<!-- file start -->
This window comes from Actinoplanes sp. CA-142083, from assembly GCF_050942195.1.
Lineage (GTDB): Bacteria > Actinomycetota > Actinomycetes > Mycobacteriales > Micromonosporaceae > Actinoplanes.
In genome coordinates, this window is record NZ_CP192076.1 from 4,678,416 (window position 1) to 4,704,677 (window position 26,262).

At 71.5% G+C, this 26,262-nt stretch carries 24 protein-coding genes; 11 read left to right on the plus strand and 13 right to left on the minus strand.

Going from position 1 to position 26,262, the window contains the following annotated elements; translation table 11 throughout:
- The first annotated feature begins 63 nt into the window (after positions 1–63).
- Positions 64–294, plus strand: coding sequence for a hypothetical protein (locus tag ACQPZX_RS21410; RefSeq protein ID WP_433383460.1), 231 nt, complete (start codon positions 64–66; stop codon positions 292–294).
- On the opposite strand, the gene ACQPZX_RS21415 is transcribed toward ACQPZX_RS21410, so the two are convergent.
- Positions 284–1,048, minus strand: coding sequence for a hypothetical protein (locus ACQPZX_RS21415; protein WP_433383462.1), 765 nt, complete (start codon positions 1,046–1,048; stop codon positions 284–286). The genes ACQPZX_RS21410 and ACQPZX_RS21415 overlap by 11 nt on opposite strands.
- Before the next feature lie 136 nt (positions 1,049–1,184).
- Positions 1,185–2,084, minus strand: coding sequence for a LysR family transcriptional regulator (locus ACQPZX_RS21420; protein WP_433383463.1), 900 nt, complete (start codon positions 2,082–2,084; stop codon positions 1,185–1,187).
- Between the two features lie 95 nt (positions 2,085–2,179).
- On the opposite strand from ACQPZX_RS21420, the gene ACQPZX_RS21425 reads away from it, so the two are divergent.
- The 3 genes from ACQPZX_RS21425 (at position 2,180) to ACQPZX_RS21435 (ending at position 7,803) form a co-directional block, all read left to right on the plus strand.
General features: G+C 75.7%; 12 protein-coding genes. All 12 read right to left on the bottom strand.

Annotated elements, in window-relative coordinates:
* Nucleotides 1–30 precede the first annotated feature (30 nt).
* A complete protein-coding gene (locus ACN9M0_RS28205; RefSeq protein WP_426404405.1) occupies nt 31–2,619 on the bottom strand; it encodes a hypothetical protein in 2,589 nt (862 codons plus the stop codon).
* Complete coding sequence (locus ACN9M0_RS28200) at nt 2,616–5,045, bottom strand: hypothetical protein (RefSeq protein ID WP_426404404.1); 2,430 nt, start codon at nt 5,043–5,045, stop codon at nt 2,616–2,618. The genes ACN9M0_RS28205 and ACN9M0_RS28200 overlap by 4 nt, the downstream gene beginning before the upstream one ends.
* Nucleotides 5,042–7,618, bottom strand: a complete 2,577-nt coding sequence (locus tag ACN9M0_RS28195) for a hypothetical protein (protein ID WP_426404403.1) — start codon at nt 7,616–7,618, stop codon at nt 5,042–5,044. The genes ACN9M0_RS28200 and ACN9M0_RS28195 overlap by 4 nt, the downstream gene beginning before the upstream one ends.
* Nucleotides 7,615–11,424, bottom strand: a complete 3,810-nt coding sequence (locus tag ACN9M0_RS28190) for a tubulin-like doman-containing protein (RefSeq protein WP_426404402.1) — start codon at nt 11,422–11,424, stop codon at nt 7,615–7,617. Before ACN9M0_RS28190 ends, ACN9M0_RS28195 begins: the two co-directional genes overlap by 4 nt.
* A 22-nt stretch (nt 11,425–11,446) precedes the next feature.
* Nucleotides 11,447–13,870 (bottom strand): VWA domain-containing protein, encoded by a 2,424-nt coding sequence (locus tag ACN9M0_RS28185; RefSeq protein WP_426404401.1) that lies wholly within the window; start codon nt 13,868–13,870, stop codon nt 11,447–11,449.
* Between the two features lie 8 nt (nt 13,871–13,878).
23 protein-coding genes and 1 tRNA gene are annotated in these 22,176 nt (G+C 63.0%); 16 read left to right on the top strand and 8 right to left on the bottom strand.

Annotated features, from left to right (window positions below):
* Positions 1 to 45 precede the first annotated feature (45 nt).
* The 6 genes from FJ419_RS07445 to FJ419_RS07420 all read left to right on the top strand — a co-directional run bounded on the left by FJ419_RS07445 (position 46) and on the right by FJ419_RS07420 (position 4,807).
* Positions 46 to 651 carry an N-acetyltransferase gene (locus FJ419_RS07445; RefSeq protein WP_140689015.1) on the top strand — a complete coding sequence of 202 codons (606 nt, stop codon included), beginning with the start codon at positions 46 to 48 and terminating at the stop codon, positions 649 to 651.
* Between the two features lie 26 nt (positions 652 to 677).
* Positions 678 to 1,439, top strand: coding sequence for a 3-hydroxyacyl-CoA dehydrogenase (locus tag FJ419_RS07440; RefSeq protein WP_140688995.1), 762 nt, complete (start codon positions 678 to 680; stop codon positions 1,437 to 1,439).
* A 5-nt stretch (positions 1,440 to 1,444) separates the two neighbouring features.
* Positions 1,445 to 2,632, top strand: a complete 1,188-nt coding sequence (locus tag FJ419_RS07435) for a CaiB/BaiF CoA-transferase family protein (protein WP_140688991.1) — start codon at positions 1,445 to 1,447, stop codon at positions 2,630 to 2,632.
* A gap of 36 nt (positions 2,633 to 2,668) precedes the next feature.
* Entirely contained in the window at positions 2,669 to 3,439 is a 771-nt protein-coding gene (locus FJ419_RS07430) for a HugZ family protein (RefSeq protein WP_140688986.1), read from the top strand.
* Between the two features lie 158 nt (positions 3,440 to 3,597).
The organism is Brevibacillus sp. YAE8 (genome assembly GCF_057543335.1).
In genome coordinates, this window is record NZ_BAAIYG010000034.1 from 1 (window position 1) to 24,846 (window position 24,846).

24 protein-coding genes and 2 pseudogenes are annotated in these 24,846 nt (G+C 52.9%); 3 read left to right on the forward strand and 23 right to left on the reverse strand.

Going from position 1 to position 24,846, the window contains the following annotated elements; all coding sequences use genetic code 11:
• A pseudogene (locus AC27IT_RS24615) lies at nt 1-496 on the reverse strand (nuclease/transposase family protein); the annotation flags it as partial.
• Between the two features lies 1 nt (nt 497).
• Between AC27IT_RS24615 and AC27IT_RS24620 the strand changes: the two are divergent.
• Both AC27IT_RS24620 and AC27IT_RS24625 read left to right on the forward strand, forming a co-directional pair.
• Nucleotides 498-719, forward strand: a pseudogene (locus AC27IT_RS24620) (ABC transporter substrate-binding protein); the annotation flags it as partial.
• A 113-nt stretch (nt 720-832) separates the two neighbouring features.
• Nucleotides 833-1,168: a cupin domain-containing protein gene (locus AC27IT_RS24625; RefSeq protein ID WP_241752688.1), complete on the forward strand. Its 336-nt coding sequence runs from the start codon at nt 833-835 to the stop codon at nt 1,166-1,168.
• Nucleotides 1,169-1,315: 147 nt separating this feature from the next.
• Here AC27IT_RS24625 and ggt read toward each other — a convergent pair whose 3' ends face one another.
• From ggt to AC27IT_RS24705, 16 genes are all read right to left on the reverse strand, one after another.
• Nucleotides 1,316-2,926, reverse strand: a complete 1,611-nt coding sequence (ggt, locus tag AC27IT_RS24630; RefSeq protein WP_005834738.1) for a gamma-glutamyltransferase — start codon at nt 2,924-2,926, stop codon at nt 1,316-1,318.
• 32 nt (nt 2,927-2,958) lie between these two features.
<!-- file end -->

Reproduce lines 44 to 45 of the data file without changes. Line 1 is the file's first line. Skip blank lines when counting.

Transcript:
• Both AC27IT_RS24620 and AC27IT_RS24625 read left to right on the forward strand, forming a co-directional pair.
• Nucleotides 498-719, forward strand: a pseudogene (locus AC27IT_RS24620) (ABC transporter substrate-binding protein); the annotation flags it as partial.